There’s something so deep, so mysterious to remembering ‘what we forgot’. There is a light that shines into our story, even in the darkest of moments, that reminds us of who we are, that brings it all back and allows us the opportunity to re-imagine religion, reconnect with ourselves, and restore a right understanding of the divine. There’s a call to return home. There is also something about a reclamation of orginal goodness that could change our world!

*A Richard Rohr quote and then lots of thoughts inspired by J.P.Newell’s book ‘Christ of the Celts’- worth a read!

The one about…church (part 5 – it’s definitely headed somewhere!)

We continued our exploration into church this week, as a family…all nine of us sat around the dining table (I think it was possibly the sight of chocolate mini eggs that did it but hey, whatever works!!)

We’ve been on quite a journey, beginning with the concept of church as community but realising that community exists in many guises and we can tap into it in spheres other than church. So it was suggested that church was perhaps a community where we encountered God; but when we probed more deeply into that we discovered that actually we encountered God in all sorts of places, activities and experiences. So we wondered if church was more the place where the stories were shared and the encounters encouraged! The question then became “for what purpose?” Why do we need to share stories and be encouraged?

As family we talked about the beginnings of church and “the Way” of Jesus, about living a lifestyle that in some way honoured the teachings of Jesus but an awkward kind of silence fell as we tried to understand what that looked like…”well, being kind I think” said one and “love, that must have something to do with it” mused another?! Well it’s a start!!!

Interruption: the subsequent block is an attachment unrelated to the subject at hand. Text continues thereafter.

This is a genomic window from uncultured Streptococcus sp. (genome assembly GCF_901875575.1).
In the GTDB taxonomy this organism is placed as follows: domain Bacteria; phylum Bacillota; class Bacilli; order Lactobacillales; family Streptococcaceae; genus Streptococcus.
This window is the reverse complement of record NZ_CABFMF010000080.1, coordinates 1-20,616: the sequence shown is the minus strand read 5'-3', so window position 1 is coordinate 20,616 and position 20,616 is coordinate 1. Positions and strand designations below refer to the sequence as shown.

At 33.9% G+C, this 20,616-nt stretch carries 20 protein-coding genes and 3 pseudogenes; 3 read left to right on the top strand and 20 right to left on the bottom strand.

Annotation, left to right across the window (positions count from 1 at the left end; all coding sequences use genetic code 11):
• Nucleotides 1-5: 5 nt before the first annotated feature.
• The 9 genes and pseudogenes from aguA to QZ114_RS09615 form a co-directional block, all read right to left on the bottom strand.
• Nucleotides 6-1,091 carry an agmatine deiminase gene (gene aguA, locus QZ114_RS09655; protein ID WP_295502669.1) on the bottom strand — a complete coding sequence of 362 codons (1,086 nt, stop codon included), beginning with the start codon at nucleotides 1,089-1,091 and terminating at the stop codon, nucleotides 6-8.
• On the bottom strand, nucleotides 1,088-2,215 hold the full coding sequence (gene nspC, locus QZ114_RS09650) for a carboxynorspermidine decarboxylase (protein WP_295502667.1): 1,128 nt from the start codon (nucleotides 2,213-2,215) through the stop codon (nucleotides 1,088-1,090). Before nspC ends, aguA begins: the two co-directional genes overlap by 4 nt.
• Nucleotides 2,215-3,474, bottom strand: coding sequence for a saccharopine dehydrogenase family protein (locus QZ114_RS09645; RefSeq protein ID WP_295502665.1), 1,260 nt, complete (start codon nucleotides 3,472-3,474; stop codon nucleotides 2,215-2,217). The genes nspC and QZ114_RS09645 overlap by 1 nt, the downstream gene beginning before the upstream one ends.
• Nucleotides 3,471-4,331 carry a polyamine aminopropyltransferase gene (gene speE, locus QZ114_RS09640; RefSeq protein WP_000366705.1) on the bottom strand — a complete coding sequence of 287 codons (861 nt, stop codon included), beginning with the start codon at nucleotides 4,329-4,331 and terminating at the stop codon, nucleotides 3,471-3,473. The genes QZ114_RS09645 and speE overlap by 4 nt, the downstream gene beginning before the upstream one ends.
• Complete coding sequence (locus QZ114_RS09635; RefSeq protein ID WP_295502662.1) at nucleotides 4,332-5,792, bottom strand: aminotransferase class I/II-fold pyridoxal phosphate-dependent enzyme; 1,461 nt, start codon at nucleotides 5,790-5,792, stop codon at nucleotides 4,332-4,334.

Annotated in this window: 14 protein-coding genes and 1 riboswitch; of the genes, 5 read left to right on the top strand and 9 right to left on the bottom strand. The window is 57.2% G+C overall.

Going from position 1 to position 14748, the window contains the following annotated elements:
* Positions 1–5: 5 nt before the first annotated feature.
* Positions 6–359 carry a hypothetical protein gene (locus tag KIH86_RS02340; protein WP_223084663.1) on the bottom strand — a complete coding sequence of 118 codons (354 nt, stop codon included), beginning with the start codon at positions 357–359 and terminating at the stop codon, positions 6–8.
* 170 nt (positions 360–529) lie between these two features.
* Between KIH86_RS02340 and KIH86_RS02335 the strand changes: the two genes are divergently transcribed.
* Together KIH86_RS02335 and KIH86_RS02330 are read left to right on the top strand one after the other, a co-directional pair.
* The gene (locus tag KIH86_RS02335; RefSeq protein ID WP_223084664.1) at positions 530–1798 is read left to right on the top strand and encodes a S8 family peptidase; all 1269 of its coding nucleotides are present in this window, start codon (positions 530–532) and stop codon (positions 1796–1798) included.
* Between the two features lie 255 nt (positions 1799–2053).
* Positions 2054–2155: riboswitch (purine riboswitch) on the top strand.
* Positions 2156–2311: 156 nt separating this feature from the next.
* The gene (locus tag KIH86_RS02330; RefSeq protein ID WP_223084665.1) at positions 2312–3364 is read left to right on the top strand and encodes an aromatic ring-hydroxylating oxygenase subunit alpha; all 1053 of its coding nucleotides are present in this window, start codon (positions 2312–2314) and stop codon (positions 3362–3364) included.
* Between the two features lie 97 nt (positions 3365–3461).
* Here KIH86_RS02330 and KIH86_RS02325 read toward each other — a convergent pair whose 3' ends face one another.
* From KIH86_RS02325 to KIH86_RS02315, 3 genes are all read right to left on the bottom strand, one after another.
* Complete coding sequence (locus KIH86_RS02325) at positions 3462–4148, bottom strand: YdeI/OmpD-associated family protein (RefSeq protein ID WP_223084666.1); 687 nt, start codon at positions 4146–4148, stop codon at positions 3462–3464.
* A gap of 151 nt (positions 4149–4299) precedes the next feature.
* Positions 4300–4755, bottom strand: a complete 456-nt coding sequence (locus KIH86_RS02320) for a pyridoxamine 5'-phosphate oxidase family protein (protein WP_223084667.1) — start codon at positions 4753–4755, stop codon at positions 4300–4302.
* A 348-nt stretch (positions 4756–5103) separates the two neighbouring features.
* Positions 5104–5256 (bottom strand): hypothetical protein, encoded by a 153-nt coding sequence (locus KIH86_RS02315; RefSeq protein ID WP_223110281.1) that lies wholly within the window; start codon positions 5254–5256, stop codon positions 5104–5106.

I guess for our story, as we try to work out how to be church and are in the privileged, scary yet exciting position of finding a church to lead, the thoughts we’re exploring are huge. We recognise that there are elements of existing church that just don’t connect anymore. Some churches have lost sight of the revolutionary, upside down, counter cultural teachings of Jesus…so the idea of being a church that really explores what it means to be human while experiencing the divine is actually interesting! A church that encourages lives to be radically different to the way of the world because it knows that what the world offers is not enough and it doesn’t last; a church that looks for something that holds those bigger questions about who we are and why we’re here and offers a forum for talking that through! That’s where I think this conversation about church is headed!

There is, alongside all of this, an awareness that church through the centuries has included elements of prayer, song, sacrament and teaching in a variety of expressions! Maybe there’s something about humanity trying to express a connection to that ‘thing that is outside of themselves’ that requires more than the limited language we have. There’s something about connection to the divine that goes beyond our regular human expression of ourselves. When we express our souls we often find words are inadequate and that music, art, even ritual are a more faithful articulation.

There also seems to be something about how humanity functions within groups or systems, something about how we as humans create structure and ritual no matter what culture or tribe we’re part of. Maybe as a way of associating meaning and purpose to who we are and what we’re doing!